Saturday, October 08, 2016

Ali Power, A Poem for Record Keepers


You want a location.

But you really mean a telescope.

I hand you the champagne from no occasion.

Should I keep going?

In certain rooms we can only look ahead.

Looking ahead is fun.

When you’re delusional.

New York poet and editor Ali Power’s first full-length poetry collection is A Poem for Record Keepers (Argos Books, 2016), a sequence of forty-nine numbered poems cut into seven sections. Composed of seemingly disconnected lines and phrases, the poems begin to accumulate after a while, and form a series of shapes, especially through the way sections appear to have been grouped, citing connections in tone, subject or phrasing. As Stacy Szymaszek writes on the back cover, this collection emerges from a “[…] poet who maintains a history of one’s activities.” There’s a fine tradition in such a consideration, from the “I did this, I did that” poems of New York School poet Frank O’Hara, the conversational observations of Toronto’s David W. McFadden, or even the life-long expansive journal-poems of the late Vancouver poet Gerry Gilbert (as well as Szymaszek herself, of course). What intrigues about A Poem for Record Keepers is in the short-form note-taking form that the poems appear to be composed in, allowing the connections between activities and poems to occur almost naturally, providing a more subtle series of threads throughout to hold the poems together as a single unit of composition. What appears somewhat scattered and random over the first few poems begins to cohere and shape in quite lovely ways. Her notes move from history to personal observation to completely mundane observations of daily activity and pop culture, and cohere into a portrait of the narrator in all her contradictory and complex ways.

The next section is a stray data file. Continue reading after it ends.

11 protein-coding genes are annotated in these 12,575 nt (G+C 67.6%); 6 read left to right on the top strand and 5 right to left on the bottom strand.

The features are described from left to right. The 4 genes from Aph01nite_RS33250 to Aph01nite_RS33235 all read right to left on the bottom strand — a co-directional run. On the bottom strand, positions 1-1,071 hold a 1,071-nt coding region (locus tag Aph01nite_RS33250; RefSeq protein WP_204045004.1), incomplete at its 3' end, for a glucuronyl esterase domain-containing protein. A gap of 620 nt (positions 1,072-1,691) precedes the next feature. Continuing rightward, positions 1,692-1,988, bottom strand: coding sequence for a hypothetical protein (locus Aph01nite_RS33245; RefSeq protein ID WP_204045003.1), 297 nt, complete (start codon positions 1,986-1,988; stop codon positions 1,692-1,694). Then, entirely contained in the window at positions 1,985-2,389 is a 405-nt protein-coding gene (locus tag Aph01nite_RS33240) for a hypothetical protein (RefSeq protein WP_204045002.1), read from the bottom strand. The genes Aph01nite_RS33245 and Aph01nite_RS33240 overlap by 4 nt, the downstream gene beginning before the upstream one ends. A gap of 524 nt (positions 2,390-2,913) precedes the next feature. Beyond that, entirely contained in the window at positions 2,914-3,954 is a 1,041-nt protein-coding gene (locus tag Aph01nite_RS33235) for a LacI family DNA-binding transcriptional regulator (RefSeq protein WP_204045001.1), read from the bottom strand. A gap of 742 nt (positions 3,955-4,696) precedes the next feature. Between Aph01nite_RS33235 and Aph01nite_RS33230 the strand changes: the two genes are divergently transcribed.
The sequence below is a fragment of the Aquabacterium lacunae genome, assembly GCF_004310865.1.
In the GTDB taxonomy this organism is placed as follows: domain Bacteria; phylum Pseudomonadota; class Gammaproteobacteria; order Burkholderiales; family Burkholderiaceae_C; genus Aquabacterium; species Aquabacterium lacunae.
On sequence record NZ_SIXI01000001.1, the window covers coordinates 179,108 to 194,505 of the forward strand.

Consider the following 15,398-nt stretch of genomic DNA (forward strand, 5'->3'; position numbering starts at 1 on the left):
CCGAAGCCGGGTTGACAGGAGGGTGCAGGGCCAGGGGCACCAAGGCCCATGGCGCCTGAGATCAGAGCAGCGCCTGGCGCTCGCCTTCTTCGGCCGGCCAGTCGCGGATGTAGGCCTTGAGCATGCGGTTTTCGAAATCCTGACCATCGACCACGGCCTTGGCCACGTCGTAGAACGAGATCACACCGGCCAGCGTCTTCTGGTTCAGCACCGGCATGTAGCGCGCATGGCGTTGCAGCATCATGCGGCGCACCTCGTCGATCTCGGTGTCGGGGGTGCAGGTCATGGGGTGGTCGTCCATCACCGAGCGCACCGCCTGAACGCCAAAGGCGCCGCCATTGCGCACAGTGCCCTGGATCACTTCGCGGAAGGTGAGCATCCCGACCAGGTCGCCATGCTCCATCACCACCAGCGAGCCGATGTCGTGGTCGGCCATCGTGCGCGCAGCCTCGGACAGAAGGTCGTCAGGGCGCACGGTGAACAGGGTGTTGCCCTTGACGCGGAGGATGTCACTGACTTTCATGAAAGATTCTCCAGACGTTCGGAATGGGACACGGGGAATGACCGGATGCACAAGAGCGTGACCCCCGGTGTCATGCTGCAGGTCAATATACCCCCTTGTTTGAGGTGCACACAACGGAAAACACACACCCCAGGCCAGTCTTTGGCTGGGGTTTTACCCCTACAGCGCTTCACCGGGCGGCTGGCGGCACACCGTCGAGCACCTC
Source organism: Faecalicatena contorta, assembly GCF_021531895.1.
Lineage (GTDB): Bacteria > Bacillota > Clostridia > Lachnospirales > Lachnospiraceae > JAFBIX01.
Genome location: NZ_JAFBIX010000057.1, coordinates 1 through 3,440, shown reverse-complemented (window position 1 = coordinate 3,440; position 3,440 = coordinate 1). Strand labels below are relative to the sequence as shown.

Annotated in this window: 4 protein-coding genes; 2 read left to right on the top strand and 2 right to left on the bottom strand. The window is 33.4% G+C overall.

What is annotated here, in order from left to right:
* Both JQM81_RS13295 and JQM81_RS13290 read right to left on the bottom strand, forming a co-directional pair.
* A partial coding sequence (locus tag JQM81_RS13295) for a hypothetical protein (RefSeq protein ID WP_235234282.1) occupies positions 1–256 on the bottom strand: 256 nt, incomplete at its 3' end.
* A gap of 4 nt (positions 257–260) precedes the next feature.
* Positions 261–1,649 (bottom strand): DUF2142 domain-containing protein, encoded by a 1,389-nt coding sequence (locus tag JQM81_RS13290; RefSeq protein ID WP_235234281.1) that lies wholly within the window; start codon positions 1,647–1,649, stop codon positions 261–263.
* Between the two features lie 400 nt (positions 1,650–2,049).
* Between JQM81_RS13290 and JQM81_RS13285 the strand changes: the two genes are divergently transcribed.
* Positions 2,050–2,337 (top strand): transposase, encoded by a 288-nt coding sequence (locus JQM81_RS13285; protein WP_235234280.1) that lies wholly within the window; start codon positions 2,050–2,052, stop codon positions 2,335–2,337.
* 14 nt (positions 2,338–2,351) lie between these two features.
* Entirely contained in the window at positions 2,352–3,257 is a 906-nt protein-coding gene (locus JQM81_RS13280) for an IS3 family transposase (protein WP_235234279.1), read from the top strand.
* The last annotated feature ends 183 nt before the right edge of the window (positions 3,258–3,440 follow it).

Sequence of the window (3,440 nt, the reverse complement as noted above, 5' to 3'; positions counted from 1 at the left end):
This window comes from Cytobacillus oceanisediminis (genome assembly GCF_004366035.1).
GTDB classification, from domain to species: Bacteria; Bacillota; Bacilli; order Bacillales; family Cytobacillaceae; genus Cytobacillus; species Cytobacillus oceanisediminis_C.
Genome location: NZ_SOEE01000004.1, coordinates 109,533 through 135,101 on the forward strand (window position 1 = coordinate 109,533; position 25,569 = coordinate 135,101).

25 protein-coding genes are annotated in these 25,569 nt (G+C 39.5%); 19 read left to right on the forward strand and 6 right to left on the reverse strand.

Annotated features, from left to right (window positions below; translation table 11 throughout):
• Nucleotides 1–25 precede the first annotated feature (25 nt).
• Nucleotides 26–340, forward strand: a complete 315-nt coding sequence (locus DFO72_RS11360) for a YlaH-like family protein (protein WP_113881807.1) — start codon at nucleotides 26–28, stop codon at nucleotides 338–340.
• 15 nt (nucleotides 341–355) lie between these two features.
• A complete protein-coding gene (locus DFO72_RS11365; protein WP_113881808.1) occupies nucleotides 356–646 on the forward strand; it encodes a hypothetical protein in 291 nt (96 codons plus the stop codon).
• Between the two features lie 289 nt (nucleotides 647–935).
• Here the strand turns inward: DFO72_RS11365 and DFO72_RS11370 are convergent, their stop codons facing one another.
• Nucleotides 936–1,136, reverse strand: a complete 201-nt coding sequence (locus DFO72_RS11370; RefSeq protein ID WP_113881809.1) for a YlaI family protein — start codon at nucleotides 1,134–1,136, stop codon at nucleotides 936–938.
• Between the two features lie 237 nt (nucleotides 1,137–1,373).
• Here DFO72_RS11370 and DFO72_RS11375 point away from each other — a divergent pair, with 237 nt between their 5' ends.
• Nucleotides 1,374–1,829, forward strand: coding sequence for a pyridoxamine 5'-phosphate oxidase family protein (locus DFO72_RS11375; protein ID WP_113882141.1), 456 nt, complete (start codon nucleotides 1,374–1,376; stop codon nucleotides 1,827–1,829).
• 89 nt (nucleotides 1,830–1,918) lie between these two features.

There is GPS.

There is Florida

There is pinecone.

There is trampoline.

There is olive oil.

There is getting to know you.

There is never getting to know all about you.

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